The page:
Spotify is racing to sign up users before Apple Music can, even at the expense of its finances. Spotify’s second quarter as a public company saw mixed performance compared to estimates as it reached 83 million paid subscribers, up 40 percent year-over-year and up 8 million from its 75 million count last quarter. Spotify now has 180 million total users, coming in at the high end of its guidance with a 5.9 percent quarter-over-quarter growth rate, though it added fewer users than last quarter.
But Spotify saw trouble with its finances. The company had €1.27 billion ($1.49 billion) in revenue, up 26 percent year-over-year and in line with estimates, but it missed big on EPS, where it saw a loss of -€2.20 compared to estimates of -€0.68. Spotify saw a net loss of €394 million and operating loss of €91 million this quarter, showing it’s still a ways off from becoming profitable under the heavy strain of its high royalty payments to record labels and artists. Spotify shares were down about 0.8 percent in pre-trading hours.
For comparison, Apple Music has 40 million subscribers, though is rumored to now possibly have more in the U.S. than Spotify. Spotify now says it has 31 percent of its subscribers, or 25 million, in North America as a whole.
Forecasts for Q3 see the company expecting 188 to 193 million users and 85 to 88 million paid subscribers, with €1.2 billion to €1.4 billion in revenue. During the earnings call, CEO Daniel Ek explained that it’s not a record label, “nor do we have any interest in becoming a label,” dispelling myths that it was becoming one because it licensed music directly from artists who own their own rights. Ek said these deals were not exclusive.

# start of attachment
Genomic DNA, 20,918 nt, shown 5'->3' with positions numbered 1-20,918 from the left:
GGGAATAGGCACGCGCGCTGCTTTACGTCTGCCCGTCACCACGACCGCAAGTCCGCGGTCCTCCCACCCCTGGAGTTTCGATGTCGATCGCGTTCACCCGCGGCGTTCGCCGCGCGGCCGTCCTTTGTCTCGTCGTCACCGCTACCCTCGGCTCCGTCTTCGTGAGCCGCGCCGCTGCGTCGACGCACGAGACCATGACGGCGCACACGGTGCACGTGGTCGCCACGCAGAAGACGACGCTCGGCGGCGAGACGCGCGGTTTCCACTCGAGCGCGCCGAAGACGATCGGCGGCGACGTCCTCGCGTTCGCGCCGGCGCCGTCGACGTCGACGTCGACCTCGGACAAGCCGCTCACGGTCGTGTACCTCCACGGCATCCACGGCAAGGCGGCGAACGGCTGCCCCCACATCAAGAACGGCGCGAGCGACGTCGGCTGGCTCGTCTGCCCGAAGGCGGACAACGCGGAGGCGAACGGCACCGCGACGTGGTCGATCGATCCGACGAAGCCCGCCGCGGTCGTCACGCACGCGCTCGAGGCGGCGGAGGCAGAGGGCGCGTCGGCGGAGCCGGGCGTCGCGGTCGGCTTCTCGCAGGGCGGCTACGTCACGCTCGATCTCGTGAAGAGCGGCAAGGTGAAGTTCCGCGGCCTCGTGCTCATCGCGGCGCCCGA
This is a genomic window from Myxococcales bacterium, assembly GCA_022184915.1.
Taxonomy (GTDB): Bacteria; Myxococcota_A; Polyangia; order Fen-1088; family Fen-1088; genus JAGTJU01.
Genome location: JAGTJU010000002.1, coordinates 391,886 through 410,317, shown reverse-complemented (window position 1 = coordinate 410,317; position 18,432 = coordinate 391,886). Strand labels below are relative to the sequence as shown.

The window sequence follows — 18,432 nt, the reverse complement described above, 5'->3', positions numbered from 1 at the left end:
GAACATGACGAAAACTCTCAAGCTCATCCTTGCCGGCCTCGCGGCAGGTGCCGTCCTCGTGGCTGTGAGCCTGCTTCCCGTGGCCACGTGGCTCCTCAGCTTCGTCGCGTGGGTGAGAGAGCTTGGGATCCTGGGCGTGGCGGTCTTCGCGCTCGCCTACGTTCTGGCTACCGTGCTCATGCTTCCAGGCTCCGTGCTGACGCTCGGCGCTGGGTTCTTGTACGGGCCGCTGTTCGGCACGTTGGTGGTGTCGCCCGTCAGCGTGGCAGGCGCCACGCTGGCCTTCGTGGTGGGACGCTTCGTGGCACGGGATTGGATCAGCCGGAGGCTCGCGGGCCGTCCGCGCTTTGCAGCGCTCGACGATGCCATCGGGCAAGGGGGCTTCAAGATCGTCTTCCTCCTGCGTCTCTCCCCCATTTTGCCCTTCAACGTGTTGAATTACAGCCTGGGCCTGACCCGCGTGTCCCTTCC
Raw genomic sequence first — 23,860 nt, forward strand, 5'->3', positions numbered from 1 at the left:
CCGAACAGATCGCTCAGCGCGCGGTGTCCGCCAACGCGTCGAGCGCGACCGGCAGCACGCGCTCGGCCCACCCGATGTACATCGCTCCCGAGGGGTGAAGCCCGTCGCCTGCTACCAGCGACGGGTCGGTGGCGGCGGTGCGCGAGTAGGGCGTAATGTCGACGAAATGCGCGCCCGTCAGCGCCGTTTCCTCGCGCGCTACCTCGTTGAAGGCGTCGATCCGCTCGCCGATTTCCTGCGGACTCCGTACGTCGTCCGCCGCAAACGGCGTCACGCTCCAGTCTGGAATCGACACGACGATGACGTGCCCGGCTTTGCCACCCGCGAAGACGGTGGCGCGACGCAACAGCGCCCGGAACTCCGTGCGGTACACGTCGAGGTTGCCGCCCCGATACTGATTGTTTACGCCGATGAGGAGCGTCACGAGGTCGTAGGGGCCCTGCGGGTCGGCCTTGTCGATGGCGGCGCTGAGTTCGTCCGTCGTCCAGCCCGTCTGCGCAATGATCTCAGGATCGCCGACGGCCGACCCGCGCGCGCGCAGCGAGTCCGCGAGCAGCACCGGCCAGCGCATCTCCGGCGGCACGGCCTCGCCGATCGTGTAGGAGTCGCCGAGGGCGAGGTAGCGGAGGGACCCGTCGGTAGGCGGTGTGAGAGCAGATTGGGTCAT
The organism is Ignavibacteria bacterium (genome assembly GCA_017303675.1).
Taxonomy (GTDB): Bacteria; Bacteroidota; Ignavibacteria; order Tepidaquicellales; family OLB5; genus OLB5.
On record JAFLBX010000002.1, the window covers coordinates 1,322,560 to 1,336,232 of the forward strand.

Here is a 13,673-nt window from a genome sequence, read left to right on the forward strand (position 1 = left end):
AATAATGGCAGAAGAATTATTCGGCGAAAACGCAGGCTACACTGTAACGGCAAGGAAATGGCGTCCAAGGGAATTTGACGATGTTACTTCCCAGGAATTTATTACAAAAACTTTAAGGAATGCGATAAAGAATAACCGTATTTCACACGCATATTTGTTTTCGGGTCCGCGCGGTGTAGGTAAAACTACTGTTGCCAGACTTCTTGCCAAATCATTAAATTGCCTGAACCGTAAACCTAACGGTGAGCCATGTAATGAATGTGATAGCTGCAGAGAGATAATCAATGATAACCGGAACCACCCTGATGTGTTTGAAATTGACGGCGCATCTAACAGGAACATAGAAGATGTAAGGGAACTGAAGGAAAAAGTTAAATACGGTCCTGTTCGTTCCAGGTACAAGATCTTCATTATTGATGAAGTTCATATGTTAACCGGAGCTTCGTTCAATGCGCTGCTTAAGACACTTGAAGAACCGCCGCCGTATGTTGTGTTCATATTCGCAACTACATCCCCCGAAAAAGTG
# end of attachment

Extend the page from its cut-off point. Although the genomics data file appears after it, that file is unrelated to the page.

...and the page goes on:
Instead, Ek said that Spotify’s strategy to grow its margin beyond what’s allowed by its royalty rates is to grow the number of creators on its platform, the number of creators that use its audience management and promotion tools and the number of creators that pay for those tools. Essentially, Spotify has to use its massive audience across paid and ad-supported tiers to lure artists to pay it for help reaching them instead of the other way around.
As for podcasts, where Spotify may not have to pay as much to creators, Ek said “it’s growing really, really fast” but that it was unclear exactly how big the opportunity is long-term.
Spotify’s average revenue per user also dropped 12 percent this quarter, because it used promotions like a $13 bundled subscription with Hulu to attract more subscribers. Still, that could be a smart bet for Spotify long-term. Music isn’t going anywhere, so whichever streaming service can lock in subscribers now by gathering personalization data and getting them to build playlists could earn monthly fees from them long into the future.
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